Chemical warfare agents
Fact Sheet 10:Lung Gas Phosgene (Carbonyl chloridechloroformyl chloride)
Phosgene is a colorless gas, which may form a white cloud. It has a particular smell of new-mown hay. Phosgene vapor is heavier than air and may travel along the ground
Signs and Symptoms:
Phosgene can be absorbed into the body by inhalation. It is corrosive to the eyes, the skin, the respiratory tract. It causes lacrimation, coughing and choking as well as tightness in the chest with pain and conjunctivitis. Nausea and vomiting. Signs and symptoms of pulmonary oedema can follow a latent period of 30 mins to 24 hrs. Anoxia, circulatory collapse can quickly follow.
No specific antidote exists for phosgene inhalation. Diuretics play a limited role in the treatment of phosgene inhalation injury, since they tend to reduce fluid loss into the lungs via the damaged alveolar-capillary membrane. Conversely, diuretics may cause hypotension in hypovolemic patients receiving positive pressure ventilation. Steroids are not effective in phosgene inhalation injury. Patients with hyperactive airways usually benefit from aerosolized bronchodilator therapy.
Provide the patient with fresh air, ensure adequate rest. Sit in half upright position. If breathing has stopped, give artificial respiration. Mouth-to-mouth resuscitation should be used when mask-bag or oxygen delivery systems are not available. Do not use mouth-to-mouth resuscitation when facial contamination exists. Seek medical attention Immediately.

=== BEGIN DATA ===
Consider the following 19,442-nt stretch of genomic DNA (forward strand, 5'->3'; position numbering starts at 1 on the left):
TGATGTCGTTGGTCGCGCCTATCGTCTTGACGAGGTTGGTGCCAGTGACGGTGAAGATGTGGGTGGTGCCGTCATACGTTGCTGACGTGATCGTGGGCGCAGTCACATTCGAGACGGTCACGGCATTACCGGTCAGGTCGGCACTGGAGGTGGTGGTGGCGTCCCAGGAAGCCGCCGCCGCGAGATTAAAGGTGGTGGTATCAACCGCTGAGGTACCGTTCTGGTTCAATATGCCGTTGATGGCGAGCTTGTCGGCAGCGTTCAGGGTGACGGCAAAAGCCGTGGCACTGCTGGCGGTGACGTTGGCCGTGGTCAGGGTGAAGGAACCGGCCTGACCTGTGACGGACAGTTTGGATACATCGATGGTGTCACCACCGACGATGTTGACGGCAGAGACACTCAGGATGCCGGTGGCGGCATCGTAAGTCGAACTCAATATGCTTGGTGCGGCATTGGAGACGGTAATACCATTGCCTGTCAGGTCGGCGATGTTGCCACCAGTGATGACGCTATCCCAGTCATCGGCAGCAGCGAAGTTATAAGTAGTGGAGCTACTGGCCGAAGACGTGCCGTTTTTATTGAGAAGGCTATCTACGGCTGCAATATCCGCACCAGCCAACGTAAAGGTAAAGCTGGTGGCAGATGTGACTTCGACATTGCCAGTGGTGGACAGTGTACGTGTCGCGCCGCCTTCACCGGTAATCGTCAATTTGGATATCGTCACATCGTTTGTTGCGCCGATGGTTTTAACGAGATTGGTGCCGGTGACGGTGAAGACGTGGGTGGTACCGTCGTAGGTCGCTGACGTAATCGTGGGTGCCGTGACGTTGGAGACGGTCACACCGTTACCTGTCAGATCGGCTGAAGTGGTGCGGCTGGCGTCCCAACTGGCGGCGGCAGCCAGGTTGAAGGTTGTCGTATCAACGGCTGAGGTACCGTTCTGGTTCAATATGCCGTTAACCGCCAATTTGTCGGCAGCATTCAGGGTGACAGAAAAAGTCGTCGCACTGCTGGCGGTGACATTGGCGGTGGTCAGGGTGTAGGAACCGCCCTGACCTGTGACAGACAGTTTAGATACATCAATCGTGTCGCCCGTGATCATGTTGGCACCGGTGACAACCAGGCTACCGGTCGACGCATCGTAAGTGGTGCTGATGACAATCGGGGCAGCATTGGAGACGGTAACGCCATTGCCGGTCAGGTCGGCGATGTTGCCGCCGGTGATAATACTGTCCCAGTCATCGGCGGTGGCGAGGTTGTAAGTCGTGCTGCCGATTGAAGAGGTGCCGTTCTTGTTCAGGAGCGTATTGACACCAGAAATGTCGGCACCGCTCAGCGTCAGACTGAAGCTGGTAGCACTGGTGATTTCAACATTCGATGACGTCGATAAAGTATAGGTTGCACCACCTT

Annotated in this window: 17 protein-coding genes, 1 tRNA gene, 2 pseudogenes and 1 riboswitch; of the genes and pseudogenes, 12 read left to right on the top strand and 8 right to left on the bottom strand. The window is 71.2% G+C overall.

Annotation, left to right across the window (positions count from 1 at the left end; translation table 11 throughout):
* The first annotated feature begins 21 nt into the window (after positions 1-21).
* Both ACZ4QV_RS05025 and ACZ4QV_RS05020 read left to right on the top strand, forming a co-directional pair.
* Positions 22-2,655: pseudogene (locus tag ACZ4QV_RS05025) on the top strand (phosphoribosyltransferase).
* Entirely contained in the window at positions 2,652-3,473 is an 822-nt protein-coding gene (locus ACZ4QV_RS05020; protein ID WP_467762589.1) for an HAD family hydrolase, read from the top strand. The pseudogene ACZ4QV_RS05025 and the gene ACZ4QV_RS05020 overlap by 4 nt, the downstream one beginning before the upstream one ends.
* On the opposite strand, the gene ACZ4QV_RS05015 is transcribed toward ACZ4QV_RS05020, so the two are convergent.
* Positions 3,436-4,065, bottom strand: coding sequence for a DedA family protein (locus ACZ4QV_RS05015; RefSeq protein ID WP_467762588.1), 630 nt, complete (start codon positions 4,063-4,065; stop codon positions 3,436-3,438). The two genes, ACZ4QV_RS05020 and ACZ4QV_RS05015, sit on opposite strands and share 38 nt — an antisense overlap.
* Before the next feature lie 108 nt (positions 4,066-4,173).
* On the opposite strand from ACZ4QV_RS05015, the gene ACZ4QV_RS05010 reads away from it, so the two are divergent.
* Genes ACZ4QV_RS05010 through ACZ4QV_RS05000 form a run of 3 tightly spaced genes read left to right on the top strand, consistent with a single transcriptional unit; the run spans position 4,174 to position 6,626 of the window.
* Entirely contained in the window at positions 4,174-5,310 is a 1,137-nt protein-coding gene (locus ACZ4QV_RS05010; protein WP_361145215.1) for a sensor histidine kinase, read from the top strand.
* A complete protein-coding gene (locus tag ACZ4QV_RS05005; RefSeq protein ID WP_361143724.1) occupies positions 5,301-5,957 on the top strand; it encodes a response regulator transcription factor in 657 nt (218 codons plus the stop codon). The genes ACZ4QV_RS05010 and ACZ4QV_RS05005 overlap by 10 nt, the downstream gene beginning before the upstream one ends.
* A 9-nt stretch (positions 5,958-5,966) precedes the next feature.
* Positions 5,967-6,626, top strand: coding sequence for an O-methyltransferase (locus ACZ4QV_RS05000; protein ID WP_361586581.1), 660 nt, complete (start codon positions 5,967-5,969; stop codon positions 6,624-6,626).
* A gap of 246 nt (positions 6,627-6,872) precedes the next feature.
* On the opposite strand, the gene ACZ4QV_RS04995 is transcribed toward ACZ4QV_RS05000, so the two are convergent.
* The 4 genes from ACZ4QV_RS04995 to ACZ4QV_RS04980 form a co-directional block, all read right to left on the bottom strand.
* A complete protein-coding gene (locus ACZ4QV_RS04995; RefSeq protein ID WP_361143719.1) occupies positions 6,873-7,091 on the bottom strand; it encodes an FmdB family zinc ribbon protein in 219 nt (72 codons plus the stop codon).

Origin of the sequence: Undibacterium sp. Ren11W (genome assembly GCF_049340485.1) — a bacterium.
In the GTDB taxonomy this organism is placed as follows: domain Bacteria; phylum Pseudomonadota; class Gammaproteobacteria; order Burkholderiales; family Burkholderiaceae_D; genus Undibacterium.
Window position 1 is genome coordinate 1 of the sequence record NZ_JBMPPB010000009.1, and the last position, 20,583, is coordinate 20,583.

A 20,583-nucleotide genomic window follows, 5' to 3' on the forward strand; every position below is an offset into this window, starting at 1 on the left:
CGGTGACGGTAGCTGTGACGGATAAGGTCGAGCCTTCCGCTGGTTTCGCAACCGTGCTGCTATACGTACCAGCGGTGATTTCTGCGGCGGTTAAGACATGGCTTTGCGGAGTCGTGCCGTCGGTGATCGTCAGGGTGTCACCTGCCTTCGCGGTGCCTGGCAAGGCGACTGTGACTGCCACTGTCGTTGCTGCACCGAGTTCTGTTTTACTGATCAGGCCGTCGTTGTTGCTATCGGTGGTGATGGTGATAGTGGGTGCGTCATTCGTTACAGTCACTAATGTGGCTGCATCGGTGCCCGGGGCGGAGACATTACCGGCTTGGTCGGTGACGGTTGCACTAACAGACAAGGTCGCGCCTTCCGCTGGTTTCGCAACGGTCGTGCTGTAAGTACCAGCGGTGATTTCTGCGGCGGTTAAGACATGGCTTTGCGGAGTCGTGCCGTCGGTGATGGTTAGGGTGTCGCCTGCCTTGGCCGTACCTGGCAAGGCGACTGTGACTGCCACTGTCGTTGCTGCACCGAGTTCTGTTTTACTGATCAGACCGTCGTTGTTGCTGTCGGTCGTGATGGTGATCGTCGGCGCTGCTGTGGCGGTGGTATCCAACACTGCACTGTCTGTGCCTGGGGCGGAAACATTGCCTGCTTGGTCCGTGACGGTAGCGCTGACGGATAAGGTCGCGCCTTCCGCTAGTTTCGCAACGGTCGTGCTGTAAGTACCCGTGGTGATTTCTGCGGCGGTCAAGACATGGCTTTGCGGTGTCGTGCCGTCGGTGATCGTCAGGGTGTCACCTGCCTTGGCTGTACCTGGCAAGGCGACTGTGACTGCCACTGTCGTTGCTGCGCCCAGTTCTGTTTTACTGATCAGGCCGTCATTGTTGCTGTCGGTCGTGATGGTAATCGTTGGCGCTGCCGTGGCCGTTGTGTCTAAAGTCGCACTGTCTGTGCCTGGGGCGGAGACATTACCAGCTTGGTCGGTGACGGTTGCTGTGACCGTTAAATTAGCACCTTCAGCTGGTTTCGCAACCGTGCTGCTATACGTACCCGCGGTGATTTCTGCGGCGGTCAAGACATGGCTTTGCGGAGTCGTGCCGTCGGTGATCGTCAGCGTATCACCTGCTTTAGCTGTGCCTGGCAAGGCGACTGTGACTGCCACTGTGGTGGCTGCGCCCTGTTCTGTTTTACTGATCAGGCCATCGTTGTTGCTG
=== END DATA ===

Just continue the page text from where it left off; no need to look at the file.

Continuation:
Patients with noncardiogenic pulmonary edema following inhalational phosgene exposure require further care in an intensive care unit setting. Initiate or continue standard treatment for noncardiogenic pulmonary edema, including the reversal of hypoxemia with supplemental oxygen and positive pressure ventilation.
Seek medical attention Immediately. Immediately flush eyes with plenty of water for 10-15 minutes
Seek medical attention Immediately. Don respiratory protective mask and remove contaminated clothing. Immediately wash contaminated skin with copious amounts of soap and water, 10% sodium carbonate solution, or 5% liquid household bleach. Rinse well with water to remove excess decontaminant.
"Fact Sheets on Chemical Warfare Agents, SDE/SEARO, World Health Organization,